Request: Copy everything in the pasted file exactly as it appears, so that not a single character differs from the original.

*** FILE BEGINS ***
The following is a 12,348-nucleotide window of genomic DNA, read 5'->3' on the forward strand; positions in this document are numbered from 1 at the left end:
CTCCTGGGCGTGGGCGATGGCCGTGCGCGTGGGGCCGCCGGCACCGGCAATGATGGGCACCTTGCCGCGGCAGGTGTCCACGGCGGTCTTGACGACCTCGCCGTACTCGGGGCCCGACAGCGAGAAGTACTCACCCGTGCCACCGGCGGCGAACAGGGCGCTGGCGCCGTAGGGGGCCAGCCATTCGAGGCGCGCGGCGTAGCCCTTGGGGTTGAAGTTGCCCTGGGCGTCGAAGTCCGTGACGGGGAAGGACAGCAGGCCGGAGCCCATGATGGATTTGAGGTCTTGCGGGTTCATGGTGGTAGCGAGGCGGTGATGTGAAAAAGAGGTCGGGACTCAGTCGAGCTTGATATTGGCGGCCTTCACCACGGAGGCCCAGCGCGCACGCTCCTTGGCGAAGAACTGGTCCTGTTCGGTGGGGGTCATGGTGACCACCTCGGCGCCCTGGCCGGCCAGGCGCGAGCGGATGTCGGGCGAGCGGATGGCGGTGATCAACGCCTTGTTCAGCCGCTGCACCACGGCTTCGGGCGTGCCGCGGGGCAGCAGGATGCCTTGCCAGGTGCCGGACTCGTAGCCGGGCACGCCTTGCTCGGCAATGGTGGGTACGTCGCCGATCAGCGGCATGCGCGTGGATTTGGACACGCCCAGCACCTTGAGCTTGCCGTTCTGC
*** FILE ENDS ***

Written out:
The following is a 12,348-nucleotide window of genomic DNA, read 5'->3' on the forward strand; positions in this document are numbered from 1 at the left end:
CTCCTGGGCGTGGGCGATGGCCGTGCGCGTGGGGCCGCCGGCACCGGCAATGATGGGCACCTTGCCGCGGCAGGTGTCCACGGCGGTCTTGACGACCTCGCCGTACTCGGGGCCCGACAGCGAGAAGTACTCACCCGTGCCACCGGCGGCGAACAGGGCGCTGGCGCCGTAGGGGGCCAGCCATTCGAGGCGCGCGGCGTAGCCCTTGGGGTTGAAGTTGCCCTGGGCGTCGAAGTCCGTGACGGGGAAGGACAGCAGGCCGGAGCCCATGATGGATTTGAGGTCTTGCGGGTTCATGGTGGTAGCGAGGCGGTGATGTGAAAAAGAGGTCGGGACTCAGTCGAGCTTGATATTGGCGGCCTTCACCACGGAGGCCCAGCGCGCACGCTCCTTGGCGAAGAACTGGTCCTGTTCGGTGGGGGTCATGGTGACCACCTCGGCGCCCTGGCCGGCCAGGCGCGAGCGGATGTCGGGCGAGCGGATGGCGGTGATCAACGCCTTGTTCAGCCGCTGCACCACGGCTTCGGGCGTGCCGCGGGGCAGCAGGATGCCTTGCCAGGTGCCGGACTCGTAGCCGGGCACGCCTTGCTCGGCAATGGTGGGTACGTCGCCGATCAGCGGCATGCGCGTGGATTTGGACACGCCCAGCACCTTGAGCTTGCCGTTCTGC